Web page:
While there may be a stake in the heart of the fee-for-service payment model, replacing it with value-based healthcare won't be easy since stakeholders face obstacles in the way of this change, BenefitsPro reported.
Instead of paying providers for every service they render, the value-based model would pay them based on patient outcomes. Sixty-four percent of payers recently surveyed reported being on track to make the leap to value-based reimbursement. Insurers are starting to view value-based care as "a way of getting a handle on the totality of [healthcare] costs," Kaiser Permanente's Jack Cochran told FierceHealthPayer in an exclusive interview.
But one problem in transitioning to this model is defining what value is, how to measure it and how to reimburse for it. Not every program that calls itself value-based improves health; some of these programs are just cost-shifting by another name, according to BenefitsPro.
Care coordination isn't easy to achieve in the healthcare system as a whole due to a lack of collaboration, BenefitsPro reported. While insurers are developing incentives for doctors to coordinate care, "the necessary infrastructure to facilitate collaboration and alignment is woefully inadequate," the article noted. Care coordination requires addressing socio-economic determinants of health including housing, jobs, diet and transportation. That's new territory for doctors and hospitals.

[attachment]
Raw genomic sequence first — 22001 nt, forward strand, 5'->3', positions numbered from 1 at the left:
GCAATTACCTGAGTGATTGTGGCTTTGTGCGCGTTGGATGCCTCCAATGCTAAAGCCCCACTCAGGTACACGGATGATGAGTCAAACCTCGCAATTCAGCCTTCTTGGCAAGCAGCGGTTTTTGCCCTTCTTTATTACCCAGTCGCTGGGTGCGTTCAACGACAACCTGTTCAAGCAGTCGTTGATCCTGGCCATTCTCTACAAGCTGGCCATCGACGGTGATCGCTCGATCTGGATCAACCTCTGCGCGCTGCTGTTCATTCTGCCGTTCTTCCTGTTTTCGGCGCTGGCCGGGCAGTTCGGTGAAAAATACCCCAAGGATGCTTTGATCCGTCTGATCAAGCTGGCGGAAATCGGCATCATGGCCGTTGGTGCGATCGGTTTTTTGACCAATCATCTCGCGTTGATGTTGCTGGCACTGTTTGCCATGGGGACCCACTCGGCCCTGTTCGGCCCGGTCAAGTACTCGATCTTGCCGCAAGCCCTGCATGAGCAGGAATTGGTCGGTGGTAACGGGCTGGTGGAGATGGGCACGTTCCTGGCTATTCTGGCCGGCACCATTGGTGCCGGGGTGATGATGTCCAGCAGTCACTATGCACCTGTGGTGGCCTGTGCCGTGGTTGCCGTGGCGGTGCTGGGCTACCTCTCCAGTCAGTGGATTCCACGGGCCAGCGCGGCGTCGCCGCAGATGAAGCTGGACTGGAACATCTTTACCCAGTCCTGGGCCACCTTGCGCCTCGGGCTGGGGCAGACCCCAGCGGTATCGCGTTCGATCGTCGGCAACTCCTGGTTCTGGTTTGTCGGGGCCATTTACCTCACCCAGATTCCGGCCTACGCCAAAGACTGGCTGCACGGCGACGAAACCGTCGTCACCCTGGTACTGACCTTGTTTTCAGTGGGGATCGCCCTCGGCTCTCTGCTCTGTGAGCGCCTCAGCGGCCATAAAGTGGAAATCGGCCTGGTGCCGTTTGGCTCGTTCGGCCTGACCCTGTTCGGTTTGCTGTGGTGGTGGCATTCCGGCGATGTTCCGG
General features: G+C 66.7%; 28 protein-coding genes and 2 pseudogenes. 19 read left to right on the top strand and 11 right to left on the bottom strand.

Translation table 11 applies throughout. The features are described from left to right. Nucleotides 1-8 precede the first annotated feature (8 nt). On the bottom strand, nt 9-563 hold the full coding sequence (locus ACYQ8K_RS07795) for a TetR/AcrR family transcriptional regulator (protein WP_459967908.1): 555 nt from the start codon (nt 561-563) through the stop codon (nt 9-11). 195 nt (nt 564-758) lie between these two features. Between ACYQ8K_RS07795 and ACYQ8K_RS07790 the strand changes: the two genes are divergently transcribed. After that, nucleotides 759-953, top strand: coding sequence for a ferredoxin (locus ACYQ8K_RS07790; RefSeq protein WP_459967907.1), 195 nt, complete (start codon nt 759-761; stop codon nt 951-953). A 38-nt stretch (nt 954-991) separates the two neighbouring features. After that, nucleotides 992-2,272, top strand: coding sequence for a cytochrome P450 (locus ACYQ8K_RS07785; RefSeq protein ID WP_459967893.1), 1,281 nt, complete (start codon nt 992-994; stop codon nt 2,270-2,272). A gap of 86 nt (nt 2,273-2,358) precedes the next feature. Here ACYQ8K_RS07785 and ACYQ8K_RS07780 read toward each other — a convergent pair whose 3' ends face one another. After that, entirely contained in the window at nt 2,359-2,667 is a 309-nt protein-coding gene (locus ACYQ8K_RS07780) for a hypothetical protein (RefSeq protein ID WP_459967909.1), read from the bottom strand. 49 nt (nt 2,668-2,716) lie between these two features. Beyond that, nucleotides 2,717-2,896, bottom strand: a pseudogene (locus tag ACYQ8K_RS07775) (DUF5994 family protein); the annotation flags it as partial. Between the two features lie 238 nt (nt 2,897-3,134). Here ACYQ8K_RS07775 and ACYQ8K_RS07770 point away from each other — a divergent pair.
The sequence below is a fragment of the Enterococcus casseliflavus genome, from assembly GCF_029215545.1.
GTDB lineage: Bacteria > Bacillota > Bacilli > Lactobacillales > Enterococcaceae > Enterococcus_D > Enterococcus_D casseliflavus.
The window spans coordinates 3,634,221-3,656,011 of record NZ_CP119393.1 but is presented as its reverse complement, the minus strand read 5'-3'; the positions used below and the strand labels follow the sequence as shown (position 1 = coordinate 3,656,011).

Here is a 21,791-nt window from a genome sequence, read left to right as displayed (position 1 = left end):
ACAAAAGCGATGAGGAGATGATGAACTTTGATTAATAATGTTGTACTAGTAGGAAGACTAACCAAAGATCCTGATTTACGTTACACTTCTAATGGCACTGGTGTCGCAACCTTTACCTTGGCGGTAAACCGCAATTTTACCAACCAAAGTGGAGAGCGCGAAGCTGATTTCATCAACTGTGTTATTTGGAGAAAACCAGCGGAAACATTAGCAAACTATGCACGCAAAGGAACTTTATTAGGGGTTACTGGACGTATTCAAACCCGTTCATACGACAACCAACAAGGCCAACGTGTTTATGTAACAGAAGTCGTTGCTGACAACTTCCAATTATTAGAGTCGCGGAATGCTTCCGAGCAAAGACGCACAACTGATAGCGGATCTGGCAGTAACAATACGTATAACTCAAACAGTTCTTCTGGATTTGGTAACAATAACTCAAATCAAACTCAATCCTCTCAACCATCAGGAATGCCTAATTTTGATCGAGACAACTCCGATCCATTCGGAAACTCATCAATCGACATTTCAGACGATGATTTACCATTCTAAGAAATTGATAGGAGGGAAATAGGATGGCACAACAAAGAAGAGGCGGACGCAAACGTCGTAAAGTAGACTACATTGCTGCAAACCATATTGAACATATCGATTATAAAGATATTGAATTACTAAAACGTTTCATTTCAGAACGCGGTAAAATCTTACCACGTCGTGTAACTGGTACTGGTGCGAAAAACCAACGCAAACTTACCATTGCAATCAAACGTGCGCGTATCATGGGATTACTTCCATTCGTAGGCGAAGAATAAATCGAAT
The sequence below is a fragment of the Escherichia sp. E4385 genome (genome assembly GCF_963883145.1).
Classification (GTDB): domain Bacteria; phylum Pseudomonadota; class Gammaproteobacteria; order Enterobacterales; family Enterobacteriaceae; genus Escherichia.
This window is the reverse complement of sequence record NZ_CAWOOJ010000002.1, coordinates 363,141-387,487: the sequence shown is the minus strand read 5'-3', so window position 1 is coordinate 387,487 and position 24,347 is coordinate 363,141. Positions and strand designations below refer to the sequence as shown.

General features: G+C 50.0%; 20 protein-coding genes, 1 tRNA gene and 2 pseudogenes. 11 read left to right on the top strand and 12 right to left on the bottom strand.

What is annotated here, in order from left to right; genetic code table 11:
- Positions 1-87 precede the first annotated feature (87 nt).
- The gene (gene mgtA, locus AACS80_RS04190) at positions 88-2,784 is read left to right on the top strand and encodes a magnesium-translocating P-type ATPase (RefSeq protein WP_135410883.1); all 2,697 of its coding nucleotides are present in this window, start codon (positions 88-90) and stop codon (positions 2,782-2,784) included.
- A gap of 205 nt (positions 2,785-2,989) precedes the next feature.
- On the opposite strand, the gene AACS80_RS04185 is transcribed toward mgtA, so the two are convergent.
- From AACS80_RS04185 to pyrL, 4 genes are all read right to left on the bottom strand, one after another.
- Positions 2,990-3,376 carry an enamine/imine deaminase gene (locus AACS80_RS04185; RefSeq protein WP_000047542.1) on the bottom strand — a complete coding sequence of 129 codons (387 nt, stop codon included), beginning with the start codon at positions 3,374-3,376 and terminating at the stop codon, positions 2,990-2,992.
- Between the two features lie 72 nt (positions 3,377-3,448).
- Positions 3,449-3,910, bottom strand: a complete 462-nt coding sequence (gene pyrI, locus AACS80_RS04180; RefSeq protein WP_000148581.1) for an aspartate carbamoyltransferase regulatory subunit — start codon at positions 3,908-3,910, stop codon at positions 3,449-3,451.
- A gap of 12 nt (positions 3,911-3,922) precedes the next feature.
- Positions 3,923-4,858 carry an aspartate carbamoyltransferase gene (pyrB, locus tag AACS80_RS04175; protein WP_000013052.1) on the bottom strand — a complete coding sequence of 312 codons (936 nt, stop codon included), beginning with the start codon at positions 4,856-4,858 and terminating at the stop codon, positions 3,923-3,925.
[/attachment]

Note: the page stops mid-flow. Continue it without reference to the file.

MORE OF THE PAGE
Another complicating issue is that to structure value-based payments, payers must collect data on high-quality, low-cost network providers; but metrics that measure these factors can differ by product and insurer, BenefitsPro reported.
Getting doctors to agree on best-practices can also be challenging. Even when there are evidence-based, peer-reviewed protocols for procedures, standardization of care isn't always possible given the unique health issues some patients present, the article added.
Finally, "one of the worst-kept secrets in the industry is that many payers are running on old technology- systems that are 20-, 25- 30 years old," Ray Desrochers, executive vice president of the software company HealthEdge, told BenefitsPro. Many payer and provider practice management models aren't designed for value-based models.
- read the BenefitsPro article